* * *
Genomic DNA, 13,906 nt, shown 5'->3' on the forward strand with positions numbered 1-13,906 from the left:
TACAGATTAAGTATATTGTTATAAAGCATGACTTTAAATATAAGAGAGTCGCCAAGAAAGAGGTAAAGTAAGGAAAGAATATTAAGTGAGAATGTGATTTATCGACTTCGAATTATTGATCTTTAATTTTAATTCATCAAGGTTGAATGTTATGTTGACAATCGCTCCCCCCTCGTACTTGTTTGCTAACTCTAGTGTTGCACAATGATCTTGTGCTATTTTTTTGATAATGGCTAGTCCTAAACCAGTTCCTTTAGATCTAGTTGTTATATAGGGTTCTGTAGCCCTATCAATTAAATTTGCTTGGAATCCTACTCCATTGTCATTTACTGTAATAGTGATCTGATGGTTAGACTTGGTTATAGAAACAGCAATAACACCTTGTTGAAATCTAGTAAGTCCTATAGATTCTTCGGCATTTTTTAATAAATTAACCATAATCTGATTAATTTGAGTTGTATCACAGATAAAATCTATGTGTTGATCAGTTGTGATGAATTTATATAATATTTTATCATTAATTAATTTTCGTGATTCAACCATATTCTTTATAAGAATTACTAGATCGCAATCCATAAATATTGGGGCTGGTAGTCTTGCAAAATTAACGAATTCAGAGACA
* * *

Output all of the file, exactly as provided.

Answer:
Genomic DNA, 13,906 nt, shown 5'->3' on the forward strand with positions numbered 1-13,906 from the left:
TACAGATTAAGTATATTGTTATAAAGCATGACTTTAAATATAAGAGAGTCGCCAAGAAAGAGGTAAAGTAAGGAAAGAATATTAAGTGAGAATGTGATTTATCGACTTCGAATTATTGATCTTTAATTTTAATTCATCAAGGTTGAATGTTATGTTGACAATCGCTCCCCCCTCGTACTTGTTTGCTAACTCTAGTGTTGCACAATGATCTTGTGCTATTTTTTTGATAATGGCTAGTCCTAAACCAGTTCCTTTAGATCTAGTTGTTATATAGGGTTCTGTAGCCCTATCAATTAAATTTGCTTGGAATCCTACTCCATTGTCATTTACTGTAATAGTGATCTGATGGTTAGACTTGGTTATAGAAACAGCAATAACACCTTGTTGAAATCTAGTAAGTCCTATAGATTCTTCGGCATTTTTTAATAAATTAACCATAATCTGATTAATTTGAGTTGTATCACAGATAAAATCTATGTGTTGATCAGTTGTGATGAATTTATATAATATTTTATCATTAATTAATTTTCGTGATTCAACCATATTCTTTATAAGAATTACTAGATCGCAATCCATAAATATTGGGGCTGGTAGTCTTGCAAAATTAACGAATTCAGAGACA